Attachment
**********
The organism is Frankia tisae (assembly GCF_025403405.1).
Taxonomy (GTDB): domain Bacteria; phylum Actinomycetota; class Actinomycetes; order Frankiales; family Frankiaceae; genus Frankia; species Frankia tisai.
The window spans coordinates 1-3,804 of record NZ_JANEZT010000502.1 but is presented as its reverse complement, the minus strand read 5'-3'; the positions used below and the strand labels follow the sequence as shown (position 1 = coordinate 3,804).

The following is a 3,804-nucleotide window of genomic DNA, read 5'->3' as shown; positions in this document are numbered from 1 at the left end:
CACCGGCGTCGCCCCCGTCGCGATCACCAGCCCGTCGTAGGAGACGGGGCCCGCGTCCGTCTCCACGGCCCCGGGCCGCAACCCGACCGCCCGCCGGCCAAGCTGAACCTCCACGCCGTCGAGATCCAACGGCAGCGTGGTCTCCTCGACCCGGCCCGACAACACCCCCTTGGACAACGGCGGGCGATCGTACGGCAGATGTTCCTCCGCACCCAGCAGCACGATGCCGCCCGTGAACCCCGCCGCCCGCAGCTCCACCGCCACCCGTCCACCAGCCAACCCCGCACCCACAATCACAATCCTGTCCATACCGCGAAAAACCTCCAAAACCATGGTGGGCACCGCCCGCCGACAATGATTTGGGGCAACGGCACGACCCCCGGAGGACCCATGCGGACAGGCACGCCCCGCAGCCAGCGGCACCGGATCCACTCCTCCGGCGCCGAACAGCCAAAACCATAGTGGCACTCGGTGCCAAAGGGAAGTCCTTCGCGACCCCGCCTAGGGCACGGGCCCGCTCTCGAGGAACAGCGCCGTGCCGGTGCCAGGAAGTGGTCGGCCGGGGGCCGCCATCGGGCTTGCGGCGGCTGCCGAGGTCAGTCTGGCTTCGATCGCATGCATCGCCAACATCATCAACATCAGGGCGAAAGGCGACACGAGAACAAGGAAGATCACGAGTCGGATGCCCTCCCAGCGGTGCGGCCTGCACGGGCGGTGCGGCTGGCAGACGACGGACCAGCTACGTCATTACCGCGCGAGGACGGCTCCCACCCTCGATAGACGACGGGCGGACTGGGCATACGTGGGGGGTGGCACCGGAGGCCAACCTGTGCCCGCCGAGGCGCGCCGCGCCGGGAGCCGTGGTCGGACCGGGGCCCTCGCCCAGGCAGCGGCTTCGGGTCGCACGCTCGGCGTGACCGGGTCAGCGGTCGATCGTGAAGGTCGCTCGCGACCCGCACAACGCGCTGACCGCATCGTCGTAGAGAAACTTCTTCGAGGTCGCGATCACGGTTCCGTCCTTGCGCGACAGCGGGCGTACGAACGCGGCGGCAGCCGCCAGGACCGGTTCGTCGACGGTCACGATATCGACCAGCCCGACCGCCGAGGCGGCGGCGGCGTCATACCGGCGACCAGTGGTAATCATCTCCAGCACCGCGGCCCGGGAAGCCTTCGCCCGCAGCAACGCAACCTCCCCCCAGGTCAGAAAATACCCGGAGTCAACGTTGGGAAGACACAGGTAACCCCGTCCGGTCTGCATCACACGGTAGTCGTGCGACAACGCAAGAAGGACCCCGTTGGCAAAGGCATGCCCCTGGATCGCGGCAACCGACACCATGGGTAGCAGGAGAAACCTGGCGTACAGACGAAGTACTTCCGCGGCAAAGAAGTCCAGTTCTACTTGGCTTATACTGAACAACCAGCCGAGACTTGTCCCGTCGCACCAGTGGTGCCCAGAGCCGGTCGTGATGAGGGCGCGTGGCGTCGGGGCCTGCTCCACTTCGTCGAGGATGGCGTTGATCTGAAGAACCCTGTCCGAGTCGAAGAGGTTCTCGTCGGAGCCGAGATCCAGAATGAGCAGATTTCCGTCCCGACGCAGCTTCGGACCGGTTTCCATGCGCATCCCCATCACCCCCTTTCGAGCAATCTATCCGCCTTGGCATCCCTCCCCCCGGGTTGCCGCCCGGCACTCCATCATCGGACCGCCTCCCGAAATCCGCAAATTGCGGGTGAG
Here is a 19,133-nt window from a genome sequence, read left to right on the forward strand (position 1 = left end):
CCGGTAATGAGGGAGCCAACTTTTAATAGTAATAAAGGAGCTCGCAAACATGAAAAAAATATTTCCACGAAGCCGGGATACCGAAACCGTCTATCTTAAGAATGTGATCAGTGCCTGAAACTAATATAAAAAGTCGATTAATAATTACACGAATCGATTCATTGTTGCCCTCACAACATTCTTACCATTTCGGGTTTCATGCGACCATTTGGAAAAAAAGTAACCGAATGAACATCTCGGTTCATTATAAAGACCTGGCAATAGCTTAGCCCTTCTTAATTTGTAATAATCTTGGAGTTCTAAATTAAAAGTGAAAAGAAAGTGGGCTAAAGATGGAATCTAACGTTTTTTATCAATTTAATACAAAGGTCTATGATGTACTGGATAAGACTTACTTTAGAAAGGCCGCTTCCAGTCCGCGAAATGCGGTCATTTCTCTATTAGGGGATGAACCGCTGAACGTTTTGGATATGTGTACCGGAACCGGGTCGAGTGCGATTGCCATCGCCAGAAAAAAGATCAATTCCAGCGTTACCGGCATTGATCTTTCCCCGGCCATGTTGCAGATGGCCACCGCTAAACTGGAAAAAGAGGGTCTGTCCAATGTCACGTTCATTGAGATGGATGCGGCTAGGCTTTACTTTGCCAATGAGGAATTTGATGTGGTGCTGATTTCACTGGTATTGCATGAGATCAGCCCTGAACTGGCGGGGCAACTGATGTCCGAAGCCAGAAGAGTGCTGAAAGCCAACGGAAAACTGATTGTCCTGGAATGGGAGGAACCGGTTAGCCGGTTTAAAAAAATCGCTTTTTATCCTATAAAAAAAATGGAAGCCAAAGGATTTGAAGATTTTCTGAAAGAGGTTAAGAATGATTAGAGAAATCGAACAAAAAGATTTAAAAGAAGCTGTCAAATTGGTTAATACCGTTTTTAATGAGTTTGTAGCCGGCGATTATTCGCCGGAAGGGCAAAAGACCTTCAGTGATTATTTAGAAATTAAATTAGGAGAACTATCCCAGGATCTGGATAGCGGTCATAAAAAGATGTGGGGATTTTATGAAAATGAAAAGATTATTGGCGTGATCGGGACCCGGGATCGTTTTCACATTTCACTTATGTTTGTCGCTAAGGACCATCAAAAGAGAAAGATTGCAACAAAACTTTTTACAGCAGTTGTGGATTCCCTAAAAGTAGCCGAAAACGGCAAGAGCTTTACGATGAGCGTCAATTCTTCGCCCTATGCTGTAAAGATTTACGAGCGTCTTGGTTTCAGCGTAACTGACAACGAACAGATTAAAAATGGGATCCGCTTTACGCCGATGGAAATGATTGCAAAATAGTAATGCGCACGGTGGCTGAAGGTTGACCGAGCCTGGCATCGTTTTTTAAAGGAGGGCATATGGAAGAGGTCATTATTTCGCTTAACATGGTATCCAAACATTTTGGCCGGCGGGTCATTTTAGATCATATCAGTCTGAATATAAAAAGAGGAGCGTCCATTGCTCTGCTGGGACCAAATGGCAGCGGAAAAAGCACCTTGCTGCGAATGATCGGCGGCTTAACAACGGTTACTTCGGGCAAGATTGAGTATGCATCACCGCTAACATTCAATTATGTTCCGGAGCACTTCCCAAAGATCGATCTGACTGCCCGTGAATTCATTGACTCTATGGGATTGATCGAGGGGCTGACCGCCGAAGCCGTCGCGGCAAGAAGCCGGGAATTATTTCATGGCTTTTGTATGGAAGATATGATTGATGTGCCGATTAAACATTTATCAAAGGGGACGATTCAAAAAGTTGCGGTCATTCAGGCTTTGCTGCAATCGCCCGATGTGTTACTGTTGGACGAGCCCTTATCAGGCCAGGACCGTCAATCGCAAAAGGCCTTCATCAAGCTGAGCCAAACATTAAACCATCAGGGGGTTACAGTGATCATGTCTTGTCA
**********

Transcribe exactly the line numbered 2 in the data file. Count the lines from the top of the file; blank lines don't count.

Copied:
Taxonomy (GTDB): domain Bacteria; phylum Actinomycetota; class Actinomycetes; order Frankiales; family Frankiaceae; genus Frankia; species Frankia tisai.